Analyzing Logarithmic Ranges for Tabletop Games 23OCT2016

I have heard about games and seen some discussions on using Logarithmic Scaling for ground scales to compress the ranges so that long range weapon platforms (notably artillery or tank guns) can be used on the same gaming board with short range weapons. It is a straight forward mathematical exercise to do this, but the compression factors will create some weird visual anomalies and necessitate using sophisticated Die Modifiers (DM) adjustments at those long ranges that seem a bit out of kilter with the actual measured tabletop range.

What follows is my analysis of the M16A1 rifle used in Vietnam as an example (all mathematical errors are clearly mine and reflect the 35 years since I did real math) and trying to develop an effective logarithmic tabletop scale for 28mm games.

Wikipedia has a nice article on M-16s referencing army weapons data when fired from rest cited in this report ( and duplicated in the M-16 Wikipedia entry (

Let’s apply the probabilities to a D20 roll, where you need to roll 20 or less and we will apply a positive die modifier based on the range. So for the case of 300 Meters the M16A1 DM is Zero, for 600 Meters the DM is +5, and for 800 Meters is +12. Per the report, we will ignore ranges beyond the maximum lethal range of  900 Meters for the M-16A1.


Now translating those ranges into log values where the 10 times the log of the range in meters will be represented as inches on the table, we get:

m16a1-accuracy-data-tableNow to plot them and use a polynomial trend-line to estimate the DM at 900 Meters (max lethal range), the estimated DM for 900 Meters (lethal range) is +17 as shown below by the orange data and trend-line:


So for the M-16A1 at Tabletop Ranges 0 to 25 inches DM = 0, 26 DM +1, 27 inches DM +3, 28 inches DM +5, 28.5 inches DM +9, 29 inches DM +12, 30 inches DM +17 and cannot shoot past 30 inches on the table.

The net is that there is nothing wrong with using Log ranges, but the game system needs to use appropriate DMs. This leads to some very wild DM for a small squad of 28mm minis on 1 inch (25mm) bases. Out to 26 inches, ignore the DM for range and then suddenly a mini at 30” has a DM = +17 to miss while his mate 3 figures over is still at DM = 0. This would make playability very difficult.

Alternatively, you could just use this data to estimate the Range DM =0 to 26 inches and make that the maximum range. So what is interesting about that is that the US army treats max range as 300M (which is 26 inches in our 28mm log scale) and does not train to shoot the weapon further than that. To qualify you shoot a series of pop-up targets at 50, 100, 200, and 300 meters with most at the shorter ranges AND need to hit 50% of them.

So taking this a bit further, let’s include estimates for shooter accuracy. What the data above does not account for is the ability of a soldier to accurately aim the weapon at range nor the ability of the shooter to bring the weapon to bear. As range extends, two things happen – the shooter needs to compensate for bullet drop and the flight path of the bullet is an expanding cone due to barrel movement. (The barrel movement reflects things like how well the weapon fits the shooter, the stance, how rigid the gun is held, nerves, etc.) Added to the effects of visual acuity (mirage effects) and the effectiveness of obscuring cover, camo, and target darkening (target darkening – have you ever noticed that the bright red car 20 feet in front of you turns very dark when it is several hundred meters down the road). These are in essence accuracy effects that degrade linearly. Out to 50 meters, the shooter should have no issues seeing the target, holding his aim so that the flight path cone intersects a man-size target, and the target will still be fully visible. So for an average shooter using regular vision and iron sights shooting off-hand, let’s assign a hit probability of 80% due to nervousness in combat at 100M and by the time we get to 300M we will assume that the hit probability has decreased to 50%. Since this is a linear degradation, the DM becomes 20 at ~640M. (You can adjust this to reflect how accurate you think your Green, Regular, Veteran, and Elite troops will shoot in YOUR game. I took a swag at it based on my observations of Regulars shooting in preparation for war and then how nervousness effected them.)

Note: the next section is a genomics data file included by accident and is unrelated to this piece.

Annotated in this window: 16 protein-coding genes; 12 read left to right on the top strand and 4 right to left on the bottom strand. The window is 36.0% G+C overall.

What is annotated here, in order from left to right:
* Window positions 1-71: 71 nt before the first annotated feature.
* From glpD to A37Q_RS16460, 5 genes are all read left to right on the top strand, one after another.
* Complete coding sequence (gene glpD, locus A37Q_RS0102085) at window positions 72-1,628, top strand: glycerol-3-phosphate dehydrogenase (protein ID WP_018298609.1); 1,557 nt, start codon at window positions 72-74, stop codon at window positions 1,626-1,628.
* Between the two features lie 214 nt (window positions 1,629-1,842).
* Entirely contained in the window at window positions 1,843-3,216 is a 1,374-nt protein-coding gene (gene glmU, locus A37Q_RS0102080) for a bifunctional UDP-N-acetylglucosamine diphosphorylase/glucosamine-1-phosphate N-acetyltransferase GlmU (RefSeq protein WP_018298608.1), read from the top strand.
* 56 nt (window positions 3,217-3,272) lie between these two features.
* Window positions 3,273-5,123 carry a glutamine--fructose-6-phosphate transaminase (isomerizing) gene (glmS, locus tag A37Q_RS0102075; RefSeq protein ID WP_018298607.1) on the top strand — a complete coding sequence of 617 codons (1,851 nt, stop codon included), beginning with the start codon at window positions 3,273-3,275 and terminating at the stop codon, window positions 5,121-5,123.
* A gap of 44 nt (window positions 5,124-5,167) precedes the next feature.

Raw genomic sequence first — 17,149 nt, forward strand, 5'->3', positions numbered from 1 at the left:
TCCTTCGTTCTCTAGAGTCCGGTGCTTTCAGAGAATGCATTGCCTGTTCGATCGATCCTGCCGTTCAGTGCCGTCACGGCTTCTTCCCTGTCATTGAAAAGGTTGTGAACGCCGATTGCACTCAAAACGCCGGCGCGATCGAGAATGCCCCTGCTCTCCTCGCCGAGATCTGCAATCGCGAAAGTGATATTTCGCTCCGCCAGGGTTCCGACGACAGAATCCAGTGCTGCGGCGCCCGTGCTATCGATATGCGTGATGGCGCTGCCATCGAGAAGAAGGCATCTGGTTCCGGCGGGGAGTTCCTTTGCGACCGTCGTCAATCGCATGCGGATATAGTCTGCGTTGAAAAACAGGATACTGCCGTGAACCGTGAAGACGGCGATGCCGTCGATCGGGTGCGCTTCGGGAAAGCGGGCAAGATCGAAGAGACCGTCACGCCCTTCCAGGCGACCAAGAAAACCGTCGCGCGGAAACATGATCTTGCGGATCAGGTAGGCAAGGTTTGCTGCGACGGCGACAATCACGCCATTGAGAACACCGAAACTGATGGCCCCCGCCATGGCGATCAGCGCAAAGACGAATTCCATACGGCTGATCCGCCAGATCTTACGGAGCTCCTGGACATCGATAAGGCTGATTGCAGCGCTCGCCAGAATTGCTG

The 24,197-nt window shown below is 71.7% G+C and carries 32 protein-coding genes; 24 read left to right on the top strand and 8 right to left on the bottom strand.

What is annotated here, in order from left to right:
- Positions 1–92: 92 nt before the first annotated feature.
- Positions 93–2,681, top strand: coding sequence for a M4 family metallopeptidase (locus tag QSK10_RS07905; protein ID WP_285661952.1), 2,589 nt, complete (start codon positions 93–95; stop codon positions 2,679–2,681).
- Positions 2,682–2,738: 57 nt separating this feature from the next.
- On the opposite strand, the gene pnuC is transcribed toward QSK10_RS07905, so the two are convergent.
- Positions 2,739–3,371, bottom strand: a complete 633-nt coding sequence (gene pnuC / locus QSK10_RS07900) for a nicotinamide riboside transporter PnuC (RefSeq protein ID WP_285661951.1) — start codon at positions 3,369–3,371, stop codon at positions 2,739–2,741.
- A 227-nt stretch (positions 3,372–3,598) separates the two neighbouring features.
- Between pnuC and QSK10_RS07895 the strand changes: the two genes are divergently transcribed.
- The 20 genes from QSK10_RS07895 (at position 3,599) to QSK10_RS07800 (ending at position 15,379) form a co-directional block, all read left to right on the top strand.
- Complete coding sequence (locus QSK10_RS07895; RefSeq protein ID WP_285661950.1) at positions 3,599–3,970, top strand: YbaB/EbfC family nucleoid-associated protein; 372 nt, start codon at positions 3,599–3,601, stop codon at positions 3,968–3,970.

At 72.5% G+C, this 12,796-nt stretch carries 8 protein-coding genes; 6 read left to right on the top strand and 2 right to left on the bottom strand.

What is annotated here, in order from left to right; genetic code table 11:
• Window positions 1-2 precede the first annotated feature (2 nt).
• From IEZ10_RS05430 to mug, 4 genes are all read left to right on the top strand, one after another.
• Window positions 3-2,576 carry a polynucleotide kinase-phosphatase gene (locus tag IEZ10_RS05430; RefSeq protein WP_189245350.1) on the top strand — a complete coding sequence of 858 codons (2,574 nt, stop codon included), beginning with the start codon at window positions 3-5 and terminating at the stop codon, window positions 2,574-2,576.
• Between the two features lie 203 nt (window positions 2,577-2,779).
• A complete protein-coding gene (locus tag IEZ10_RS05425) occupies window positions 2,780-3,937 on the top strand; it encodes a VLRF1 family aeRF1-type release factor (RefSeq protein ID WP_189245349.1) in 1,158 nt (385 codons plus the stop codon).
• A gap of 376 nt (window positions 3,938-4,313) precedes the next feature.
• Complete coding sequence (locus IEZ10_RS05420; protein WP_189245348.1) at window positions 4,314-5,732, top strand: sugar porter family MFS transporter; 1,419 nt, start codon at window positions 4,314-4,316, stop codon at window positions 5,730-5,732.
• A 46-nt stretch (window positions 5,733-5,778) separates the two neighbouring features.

So with this combined data, on our 28mm log range tabletop we get these DMs:

m16a1-accuracy-data-table-comboThe net is that a normal shooter cannot hit past 27 Inches and that you get dramatically changing DMs for all ranges past 20 inches.

Personally, I prefer to use realistic ground scales that match the minis. That means a 4 foot board is really only about 100 meters and that anything other than short-barreled pistols are always in range. As long as plenty of cover and terrain exist this is not a factor. However, this does mean that artillery ends up on the table as an objective instead of a realistic threat to infantry (unless it is shooting over open sites).

This also means that any DMs for range should be linear. Of course, we usually use range bands, but since the DMs are linear, if you use the average DM for the range band it is still a close estimate.

So if you are trying to figure out if the rules you use reflect some real ballistics and shooter ability, you can perform a similar analysis to see if the DM make since. If not, then it is a game not a simulation. Both can be fun and for the case of Toy Soldiers a game seems adequate to the purpose.

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2 Responses to Analyzing Logarithmic Ranges for Tabletop Games 23OCT2016

  1. lostpictold says:

    Thanks, I enjoyed the thought exercise.

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